It took Steven Spielberg ten years and $23 million to get the 1983 book by Thomas Keneally – about a Nazi who saved 1100 Jews from the gas chambers and furnaces of the Holocaust – onto the screen.
In the interim, he gave us aliens, dinosaurs and Peter Pan – but there is nothing whimsical or entertaining about Schindler’s List.
It chronicles the blackest chapter in the recorded history of the human race with haunting and horrifying accuracy, in Cinéma vérité black and white, on actual locations at the sites of the ghettos and death camps of Poland.
From the interior of Schindler’s apartment in Krakow to the actual railroad depot outside Auschwitz, the on-site locations are eerie.
The story of Oskar Schindler is an ironic footnote to World War II. He wasn’t a particularly noble or compassionate man.
Unreligious and apolitical, he had no humane interest in the suffering of Jews persecuted by the Nazis. A gambler, womaniser and crafty profiteer, he seized the opportunity to amass a personal fortune through the misfortunes of others.
Scheming, ambitious and resourceful, Schindler confiscated businesses owned by Jews and repaid them with merchandise. When the winds of war began to shift and the Jews were forced out of the Kraków ghetto into work camps, Schindler’s employees became candidates for extermination and he suffered an economic reversal.
Through graft and brazen charm, Schindler managed to beat the SS at their own game, presenting Nazi authorities with a list of “essential” workers, an effort orchestrated by his own Jewish accountant, Itzhak Stern (Ben Kingsley), who used Schindler’s factory as a haven for children, rabbis, women and the elderly and sick, none of whom possessed any real labour skills.
Getting on Schindler’s coveted list became a ticket to survival, and Schindler, who lived until 1974, became an accidental German hero who is today the only Nazi buried in sacred ground in Jerusalem.
This is the basic story. But Mr Spielberg has a broader canvas in his camera lens and paints it with methodical brush strokes until you are overwhelmed by unforgettable imagery:
A desperate man falls into a sewer clutching his last silver spoon in his hand; Hospital staff poison patients before they’re machine-gunned; Children build roads with their own ancestors’ tombstones; German SS guards grab a suntan outside the forced labour camps while boxcars of people gasp for breath; Innocent children drop into excrement up to their eyeballs to hide from the bullets of marauding Nazi patrols . . .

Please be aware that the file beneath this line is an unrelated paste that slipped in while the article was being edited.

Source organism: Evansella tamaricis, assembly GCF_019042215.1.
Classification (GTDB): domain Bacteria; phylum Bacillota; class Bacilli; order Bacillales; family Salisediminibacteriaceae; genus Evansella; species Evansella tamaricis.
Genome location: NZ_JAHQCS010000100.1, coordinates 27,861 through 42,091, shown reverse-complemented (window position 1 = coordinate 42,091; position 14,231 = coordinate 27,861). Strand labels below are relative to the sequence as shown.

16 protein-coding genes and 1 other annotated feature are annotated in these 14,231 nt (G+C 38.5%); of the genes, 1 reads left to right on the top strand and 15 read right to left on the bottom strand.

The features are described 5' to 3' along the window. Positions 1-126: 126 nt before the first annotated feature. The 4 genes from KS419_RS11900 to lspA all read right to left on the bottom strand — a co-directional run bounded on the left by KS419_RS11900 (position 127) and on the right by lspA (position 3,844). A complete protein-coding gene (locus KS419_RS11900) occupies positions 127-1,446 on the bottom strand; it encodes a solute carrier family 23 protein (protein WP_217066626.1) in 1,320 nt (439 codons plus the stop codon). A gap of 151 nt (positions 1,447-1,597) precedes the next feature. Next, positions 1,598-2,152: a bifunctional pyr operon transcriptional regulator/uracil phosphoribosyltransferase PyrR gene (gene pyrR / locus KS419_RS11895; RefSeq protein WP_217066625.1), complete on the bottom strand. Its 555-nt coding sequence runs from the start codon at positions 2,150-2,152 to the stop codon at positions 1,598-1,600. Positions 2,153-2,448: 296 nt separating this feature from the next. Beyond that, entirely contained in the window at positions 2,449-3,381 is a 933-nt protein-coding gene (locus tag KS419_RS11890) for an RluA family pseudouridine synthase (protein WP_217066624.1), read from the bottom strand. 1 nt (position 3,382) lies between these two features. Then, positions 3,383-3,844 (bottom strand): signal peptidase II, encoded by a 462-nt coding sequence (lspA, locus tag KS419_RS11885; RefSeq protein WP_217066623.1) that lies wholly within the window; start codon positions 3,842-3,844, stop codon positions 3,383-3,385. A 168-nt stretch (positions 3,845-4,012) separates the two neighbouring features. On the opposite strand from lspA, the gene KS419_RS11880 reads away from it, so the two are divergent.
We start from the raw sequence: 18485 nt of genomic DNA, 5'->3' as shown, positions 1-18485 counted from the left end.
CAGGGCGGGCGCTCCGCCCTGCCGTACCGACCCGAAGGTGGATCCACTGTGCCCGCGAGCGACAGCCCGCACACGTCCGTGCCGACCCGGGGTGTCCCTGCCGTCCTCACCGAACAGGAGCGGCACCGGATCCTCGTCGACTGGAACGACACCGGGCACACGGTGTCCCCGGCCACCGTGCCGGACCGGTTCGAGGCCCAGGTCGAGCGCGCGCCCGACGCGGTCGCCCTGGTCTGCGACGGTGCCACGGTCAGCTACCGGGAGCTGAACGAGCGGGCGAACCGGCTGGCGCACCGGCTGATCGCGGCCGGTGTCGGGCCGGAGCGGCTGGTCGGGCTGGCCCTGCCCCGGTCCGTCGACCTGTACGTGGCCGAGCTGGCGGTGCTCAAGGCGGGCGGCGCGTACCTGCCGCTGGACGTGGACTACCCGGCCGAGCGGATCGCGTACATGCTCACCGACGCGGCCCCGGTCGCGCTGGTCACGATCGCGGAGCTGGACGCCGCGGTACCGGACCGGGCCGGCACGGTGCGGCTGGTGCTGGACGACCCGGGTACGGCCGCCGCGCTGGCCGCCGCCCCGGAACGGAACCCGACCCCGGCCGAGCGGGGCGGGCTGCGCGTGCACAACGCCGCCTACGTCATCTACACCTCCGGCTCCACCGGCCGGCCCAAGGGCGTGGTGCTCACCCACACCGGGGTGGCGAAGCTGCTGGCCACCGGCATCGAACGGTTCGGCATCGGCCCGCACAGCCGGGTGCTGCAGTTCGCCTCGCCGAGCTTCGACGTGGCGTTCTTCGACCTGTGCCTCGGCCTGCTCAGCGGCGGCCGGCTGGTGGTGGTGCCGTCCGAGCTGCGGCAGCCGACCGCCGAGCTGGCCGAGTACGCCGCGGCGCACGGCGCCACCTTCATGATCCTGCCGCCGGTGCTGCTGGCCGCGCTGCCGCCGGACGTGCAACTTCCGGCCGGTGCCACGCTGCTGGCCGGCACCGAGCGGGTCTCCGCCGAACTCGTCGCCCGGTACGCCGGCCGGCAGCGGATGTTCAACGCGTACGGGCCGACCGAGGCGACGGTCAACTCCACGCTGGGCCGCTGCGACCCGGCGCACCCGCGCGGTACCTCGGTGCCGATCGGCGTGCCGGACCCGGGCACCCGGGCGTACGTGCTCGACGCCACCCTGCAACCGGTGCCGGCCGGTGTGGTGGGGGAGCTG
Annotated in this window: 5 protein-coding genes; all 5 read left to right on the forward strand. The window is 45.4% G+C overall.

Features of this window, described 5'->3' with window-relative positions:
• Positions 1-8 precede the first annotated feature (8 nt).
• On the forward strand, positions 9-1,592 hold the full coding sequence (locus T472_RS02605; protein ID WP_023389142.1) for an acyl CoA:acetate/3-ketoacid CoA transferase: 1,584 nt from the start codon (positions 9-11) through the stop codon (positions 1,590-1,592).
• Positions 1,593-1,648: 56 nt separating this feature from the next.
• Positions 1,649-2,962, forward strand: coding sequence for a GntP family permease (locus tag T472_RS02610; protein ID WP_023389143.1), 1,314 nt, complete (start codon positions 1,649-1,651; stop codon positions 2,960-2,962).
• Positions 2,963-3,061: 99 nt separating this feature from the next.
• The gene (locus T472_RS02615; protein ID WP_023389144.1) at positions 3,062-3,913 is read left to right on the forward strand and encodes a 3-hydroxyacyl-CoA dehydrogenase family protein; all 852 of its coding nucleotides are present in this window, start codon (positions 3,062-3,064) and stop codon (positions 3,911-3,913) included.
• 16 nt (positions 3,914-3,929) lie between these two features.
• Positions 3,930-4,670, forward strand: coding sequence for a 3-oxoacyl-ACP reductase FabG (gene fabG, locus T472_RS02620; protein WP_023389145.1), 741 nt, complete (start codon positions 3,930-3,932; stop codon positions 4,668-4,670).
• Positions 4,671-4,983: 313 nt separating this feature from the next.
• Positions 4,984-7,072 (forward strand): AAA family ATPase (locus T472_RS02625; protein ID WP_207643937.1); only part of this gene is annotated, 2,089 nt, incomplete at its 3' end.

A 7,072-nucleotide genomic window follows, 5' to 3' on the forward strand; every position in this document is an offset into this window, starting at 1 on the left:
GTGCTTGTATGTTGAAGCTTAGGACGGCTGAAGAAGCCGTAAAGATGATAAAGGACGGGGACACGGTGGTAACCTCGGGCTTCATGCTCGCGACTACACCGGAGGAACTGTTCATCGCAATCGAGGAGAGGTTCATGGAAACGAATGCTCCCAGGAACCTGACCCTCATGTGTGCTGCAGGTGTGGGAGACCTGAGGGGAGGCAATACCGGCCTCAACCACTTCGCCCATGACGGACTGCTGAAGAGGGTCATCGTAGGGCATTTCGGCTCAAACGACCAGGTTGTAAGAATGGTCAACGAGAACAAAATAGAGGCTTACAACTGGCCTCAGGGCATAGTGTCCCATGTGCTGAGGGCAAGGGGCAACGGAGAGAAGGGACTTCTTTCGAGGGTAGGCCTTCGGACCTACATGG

Spielberg shows it all, blasting us with the most awesome Holocaust footage that it’s hard to believe it really happened this way – Harder still to think it could ever happen again.
With a cast populated by many real people, many of them actual survivors of the camps themselves, contributing memories, props and details, it’s difficult to focus on the professional actors, but everyone in Schindler’s List is magnificent.
Liam Neeson tackles the monumental task of playing the many moods and contradictions of the complex leading character with enormous skill. Schindler’s ultimate conversion from self-gain to humanitarianism is never totally convincing, but it must have been gradual and confusing even to the people around him.
Probably no one but the real Oskar Schindler could explain how and why it happened.
Ben Kingsley plays the bookkeeper, Itzhak Stern, with the fear and hope of a man who is doing his best to ease suffering and make a difference.
The most galvanising presence in the whole film, though, is that of Ralph Fiennes as Amon Göth, the monstrous commandant of the Plaszow concentration camp (pictured).
Gambling for human lives in card games, brutally beating the hell out of his Jewish maid one minute and sentimentally sobbing because he loves her the next, it’s a raw, rampaging performance that hides nothing and clues us in to the abused child inside the towering bully.
You hate the character, but Fiennes is so multidimensional in his acting that he makes you understand the character’s insanity.
The final scenes depict Göth’s execution and summarise Schindler’s remaining years after the war.
The ending is in colour and shows the last living survivors of the group that proudly call themselves the Schindlerjuden (“Schindler’s Jews”) walking through a meadow of flowers in modern Israel – arm in arm with the actors who played them in the film – to place stones of respect on Oskar Schindler’s grave.
Friedrich von Thun
Dr Josef Mengele
Daniel Del Ponte
SS Sergeant Kunder
Gestapo Clerk Klaus Tauber
Joachim Paul Assböck